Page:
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8 Feb 2010

More inclusive workplaces for LGBT employees in Hong Kong

Community Business, a non-profit organisation, is planning to produce a LGBT Resource Guide to help companies create inclusive workplaces for LGBT employees in Hong Kong. If you have any observations about issues relating to LGBT employees in Hong Kong, you can share your views in the online survey.

An exciting and significant development is about to take place in Hong Kong’s business arena. Hong Kong-based Community Business, an NGO that works, in their words, ‘to lead, inspire and support businesses to improve their positive impact on people and communities’ (check them out at their website at: http://www.communitybusiness.org ), is launching a project to improve Hong Kong’s workplace policies for LGBT employees. This year they will produce a guide for employers that focuses on creating inclusive workplace environments for LGBT employees in Hong Kong. The guide is the first step in a process which could lead to a published index of the companies showing best practice in this regard. The aim, of course, is to show every business what they need to emulate and thereby raise standards across the city.

With sponsorship from Goldman Sachs and IBM, Community Business is producing an LGBT Resource Guide to help companies create inclusive workplaces for lesbian, gay, bisexual and transgender (LGBT) employees in Hong Kong. You can share your views by completing this anonymous online survey
To create the best practice guide, they need input from both big business and LGBT employees, so they have gone out to the tongzhi community for help in completing the online survey you’ll find at the foot of this article.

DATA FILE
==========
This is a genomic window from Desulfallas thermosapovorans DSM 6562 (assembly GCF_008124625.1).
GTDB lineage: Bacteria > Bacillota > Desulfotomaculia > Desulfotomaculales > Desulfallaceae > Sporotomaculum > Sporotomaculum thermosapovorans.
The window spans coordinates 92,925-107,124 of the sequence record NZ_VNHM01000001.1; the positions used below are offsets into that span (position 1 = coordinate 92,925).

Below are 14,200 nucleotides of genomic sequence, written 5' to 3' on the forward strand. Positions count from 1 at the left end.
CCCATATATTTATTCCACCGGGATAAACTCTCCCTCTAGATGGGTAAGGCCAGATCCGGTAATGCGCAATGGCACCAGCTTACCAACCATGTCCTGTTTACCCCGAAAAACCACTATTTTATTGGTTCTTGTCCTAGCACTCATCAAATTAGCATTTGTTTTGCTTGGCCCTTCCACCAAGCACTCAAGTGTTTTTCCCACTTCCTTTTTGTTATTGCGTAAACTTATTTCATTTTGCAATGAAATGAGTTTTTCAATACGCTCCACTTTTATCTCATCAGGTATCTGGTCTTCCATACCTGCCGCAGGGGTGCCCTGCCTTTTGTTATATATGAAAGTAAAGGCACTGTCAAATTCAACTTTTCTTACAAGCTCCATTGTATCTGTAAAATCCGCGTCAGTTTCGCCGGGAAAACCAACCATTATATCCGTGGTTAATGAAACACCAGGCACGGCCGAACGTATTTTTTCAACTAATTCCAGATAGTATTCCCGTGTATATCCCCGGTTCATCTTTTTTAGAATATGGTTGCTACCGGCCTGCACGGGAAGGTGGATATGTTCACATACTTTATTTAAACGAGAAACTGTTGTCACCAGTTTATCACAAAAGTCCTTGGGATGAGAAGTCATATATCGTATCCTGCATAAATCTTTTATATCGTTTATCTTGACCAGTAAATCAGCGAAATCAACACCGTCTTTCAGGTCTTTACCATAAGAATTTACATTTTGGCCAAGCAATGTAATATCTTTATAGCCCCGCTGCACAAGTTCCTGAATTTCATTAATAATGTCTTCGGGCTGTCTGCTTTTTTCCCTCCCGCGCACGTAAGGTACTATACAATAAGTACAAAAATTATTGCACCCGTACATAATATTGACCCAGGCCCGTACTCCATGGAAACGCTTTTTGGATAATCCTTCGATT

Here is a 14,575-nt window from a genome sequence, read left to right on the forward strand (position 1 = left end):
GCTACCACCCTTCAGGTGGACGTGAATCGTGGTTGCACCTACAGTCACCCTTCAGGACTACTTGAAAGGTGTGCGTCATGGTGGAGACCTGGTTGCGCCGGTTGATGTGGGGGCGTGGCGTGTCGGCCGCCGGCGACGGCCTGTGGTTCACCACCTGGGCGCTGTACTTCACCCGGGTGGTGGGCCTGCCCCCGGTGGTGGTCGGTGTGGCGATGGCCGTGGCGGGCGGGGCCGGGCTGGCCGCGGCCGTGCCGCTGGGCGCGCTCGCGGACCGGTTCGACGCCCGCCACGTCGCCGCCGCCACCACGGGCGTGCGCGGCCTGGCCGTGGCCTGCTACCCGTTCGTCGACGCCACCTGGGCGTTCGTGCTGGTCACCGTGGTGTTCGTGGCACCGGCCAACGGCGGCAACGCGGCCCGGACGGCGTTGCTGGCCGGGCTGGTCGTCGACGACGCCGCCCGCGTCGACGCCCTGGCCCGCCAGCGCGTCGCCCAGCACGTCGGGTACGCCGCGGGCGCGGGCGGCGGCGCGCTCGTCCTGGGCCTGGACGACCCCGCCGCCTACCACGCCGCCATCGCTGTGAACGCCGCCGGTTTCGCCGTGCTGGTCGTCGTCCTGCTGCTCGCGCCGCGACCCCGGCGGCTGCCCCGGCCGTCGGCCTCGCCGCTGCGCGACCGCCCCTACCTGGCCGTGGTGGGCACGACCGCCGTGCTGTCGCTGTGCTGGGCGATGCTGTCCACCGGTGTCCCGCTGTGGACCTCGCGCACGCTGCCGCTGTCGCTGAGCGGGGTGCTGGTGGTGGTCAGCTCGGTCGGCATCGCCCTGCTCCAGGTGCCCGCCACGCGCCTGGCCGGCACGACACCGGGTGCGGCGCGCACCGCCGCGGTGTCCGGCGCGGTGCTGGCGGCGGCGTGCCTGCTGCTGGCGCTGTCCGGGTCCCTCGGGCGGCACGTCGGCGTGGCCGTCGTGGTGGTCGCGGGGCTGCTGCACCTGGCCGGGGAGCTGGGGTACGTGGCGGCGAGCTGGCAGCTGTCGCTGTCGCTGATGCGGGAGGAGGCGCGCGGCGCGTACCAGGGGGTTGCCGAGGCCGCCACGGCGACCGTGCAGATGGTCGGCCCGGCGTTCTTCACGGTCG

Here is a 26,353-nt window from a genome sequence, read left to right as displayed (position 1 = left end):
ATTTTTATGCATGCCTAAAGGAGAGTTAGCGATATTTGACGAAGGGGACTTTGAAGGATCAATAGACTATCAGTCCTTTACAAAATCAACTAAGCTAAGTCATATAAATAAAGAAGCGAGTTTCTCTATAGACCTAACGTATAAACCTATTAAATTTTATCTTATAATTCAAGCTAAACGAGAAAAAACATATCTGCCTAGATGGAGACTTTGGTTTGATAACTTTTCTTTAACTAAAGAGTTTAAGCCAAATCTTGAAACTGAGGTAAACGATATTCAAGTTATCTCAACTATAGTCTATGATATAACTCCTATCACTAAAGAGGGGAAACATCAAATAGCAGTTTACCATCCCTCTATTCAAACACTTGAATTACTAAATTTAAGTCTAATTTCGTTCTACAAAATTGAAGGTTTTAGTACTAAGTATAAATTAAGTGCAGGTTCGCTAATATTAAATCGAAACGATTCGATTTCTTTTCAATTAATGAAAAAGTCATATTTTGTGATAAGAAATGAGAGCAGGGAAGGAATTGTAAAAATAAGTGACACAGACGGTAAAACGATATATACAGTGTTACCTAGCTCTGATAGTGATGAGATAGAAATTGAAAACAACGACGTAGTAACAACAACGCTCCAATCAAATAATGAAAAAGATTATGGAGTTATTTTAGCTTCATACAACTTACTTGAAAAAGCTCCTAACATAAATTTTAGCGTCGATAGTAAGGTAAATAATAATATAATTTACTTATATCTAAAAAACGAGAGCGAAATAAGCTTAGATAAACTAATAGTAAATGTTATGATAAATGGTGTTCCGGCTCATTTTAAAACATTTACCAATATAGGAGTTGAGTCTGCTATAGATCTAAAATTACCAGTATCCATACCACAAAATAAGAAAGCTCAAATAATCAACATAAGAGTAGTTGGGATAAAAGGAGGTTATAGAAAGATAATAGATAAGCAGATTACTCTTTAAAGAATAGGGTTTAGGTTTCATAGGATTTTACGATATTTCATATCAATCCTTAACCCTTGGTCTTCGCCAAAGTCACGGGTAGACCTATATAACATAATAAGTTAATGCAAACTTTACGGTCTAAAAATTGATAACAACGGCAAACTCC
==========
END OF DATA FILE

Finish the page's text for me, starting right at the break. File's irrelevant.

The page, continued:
The background to all this lies partly in the extensive research carried out last year by the Tongzhi Community Joint Meeting (TCJM), a grouping of some of Hong Kong’s LGBT organisations, into the extent of commitment to diversity in Hong Kong businesses. Aside from the financial industry, which leads the way here, the results were dire. Up to now, almost all international companies doing business in Hong Kong have paid only lip service to diversity policies, at best repeating the commitment to diversity published on their international websites but not implementing the policies, at worst declaring no policies at all. Local Hong Kong companies uniformly ignore the issue.

While this was research was going on, Community Business had simultaneously decided to extend the focus of its work to the area of sexual-orientation and gender identity. They were already pioneers in the discussion of diversity and in getting issues onto the corporate agenda, so viewed this initiative as furthering this work. They took advice from human rights and LGBT organisations elsewhere, including Out & Equal and Human Rights Campaign Foundation in the US, and decided to adopt the tactic successfully used in both the US and Europe of stimulating competition amongst businesses to bring in better diversity policies. Naming and praising in the media has been found in several other countries to be a great way of persuading businesses of the need to do better. They have secured funding for the project from two really big names, IBM and Goldman Sachs, both of which lead the way in Hong Kong in the diversity policies they have adopted to cover their own employees.

Why does this matter? Two main reasons: the first, that almost all of those currently employed in Hong Kong suffer from the lack of good diversity policies. Lacking are, amongst other things, same-sex spousal rights and discrimination-free working conditions. There is much to improve in this area which will affect everyone; the second, that where business leads the way in Hong Kong, Government will follow. The next target of the LGBT community here is a bill to outlaw discrimination on the grounds of sexual orientation. If business believes that diversity is a good thing, it will help sway Government thinking here.

Those who wish to contribute something concrete that will actually improve Hong Kong, might take five minutes to complete the anonymous survey shown below:

TARGET AUDIENCE: LGBT Employees and Their Workplace Allies in Hong Kong

Express your views on what companies in Hong Kong can do to create inclusive workplaces for LGBT employees by completing Community Business’ anonymous survey online. The survey may be completed in English or Chinese. Deadline Friday 26 February 2010.


Hong Kong


1. 2010-02-10 02:15